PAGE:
Go figure

22%

That’s how much larger Greene County’s 2020 budget is compared to last year’s, the Springfield Business Journal reports. Budgeted expenses this year are $233.7 million — up from $191.5 million in 2019. A chunk of the budget, $45 million, will go toward a $150 million jail expansion project. During the county budgeting process, more than $14.8 million in requests were cut. “I commend the judges, officeholders and directors for looking ahead, making the most of the resources available and working collaboratively to make this year’s budget possible,” Presiding Commissioner Bob Dixon said in a press release.

Send tweet
Good news for Panera Bread fans: French onion soup is back after the Sunset Hills-based restaurant chain took the item off its menu last fall. To announce the return, Panera made a video featuring actress and St. Louis native Phyllis Smith, who reprised her character, Phyllis Vance, from NBC’s “The Office.” In the skit, Smith is hired as Panera’s social media coordinator reading Twitter responses from French onion soup fanatics such as: “Bring back French onion soup, you cowards.” Panera dropped the soup last fall to make room for seasonal menu items, AdAge reports. The move enraged fans of the soup, which had been on the menu for more than 20 years.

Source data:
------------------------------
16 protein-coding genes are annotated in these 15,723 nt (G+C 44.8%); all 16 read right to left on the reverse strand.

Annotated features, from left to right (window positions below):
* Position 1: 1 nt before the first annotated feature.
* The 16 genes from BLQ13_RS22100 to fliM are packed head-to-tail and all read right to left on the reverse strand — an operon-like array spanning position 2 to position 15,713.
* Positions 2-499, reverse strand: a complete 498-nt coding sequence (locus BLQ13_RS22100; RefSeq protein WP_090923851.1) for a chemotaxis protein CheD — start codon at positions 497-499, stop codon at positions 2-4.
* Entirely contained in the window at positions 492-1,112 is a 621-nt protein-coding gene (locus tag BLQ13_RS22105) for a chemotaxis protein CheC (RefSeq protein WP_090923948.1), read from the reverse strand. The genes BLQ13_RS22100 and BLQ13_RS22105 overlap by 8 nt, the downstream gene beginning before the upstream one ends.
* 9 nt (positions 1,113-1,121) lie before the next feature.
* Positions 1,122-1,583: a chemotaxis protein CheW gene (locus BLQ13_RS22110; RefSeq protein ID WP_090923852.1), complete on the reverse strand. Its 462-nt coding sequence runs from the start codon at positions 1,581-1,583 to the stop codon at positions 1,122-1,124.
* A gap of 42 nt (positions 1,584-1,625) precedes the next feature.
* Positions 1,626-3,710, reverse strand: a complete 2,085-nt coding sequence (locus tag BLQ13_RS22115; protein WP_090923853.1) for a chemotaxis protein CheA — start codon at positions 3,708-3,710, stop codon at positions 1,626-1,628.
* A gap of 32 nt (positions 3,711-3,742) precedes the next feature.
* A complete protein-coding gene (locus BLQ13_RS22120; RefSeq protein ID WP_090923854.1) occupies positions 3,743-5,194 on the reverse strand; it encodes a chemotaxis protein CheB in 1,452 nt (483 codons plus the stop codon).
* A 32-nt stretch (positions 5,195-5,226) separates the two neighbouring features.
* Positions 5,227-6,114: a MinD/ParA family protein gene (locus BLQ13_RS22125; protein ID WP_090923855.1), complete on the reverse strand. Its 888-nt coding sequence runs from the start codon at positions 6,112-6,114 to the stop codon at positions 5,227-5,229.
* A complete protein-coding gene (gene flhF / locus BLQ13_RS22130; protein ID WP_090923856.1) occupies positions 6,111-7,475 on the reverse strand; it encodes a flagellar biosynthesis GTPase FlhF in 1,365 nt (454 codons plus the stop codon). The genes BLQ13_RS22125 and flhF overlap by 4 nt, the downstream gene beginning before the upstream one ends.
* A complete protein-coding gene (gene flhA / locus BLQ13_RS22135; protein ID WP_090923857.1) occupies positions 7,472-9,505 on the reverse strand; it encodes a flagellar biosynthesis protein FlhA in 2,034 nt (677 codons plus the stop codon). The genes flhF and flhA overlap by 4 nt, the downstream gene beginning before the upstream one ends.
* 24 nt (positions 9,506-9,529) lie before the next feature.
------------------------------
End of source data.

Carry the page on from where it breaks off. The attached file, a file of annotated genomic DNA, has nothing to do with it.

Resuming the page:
Hello, my name is

Odd Couples Housing 

The St. Louis-based housing startup matches empty nesters with millennials, the St. Louis Post-Dispatch reports. It taps into the growing population of people over age 65 who want to remain home but may be lacking the funds or need help with chores. Founder John Levis enlisted the help of Washington University psychological and brain science professor Brian Carpenter to create a housemate compatibility test, which asks questions about deal-breakers, personality and lifestyle. Once the questions are answered, a compatibility score is calculated, and users are free to find the perfect match. That creates housemate duos like Sally Lorina, 68, and Nagesh Khanvilkar, 32, a graduate student at Webster University. Khanvilkar’s classmate, Amisha Wankhede, also moved into Lorina’s home. So far, things seem to be going well. “I was slogging to achieve my master’s degree,” Wankhede said. “When I started staying with Sally, I started to enjoy new things and explore new things. She’s very informative.”

It’s been a pleasure doing business with you this morning. Stay warm out there this weekend.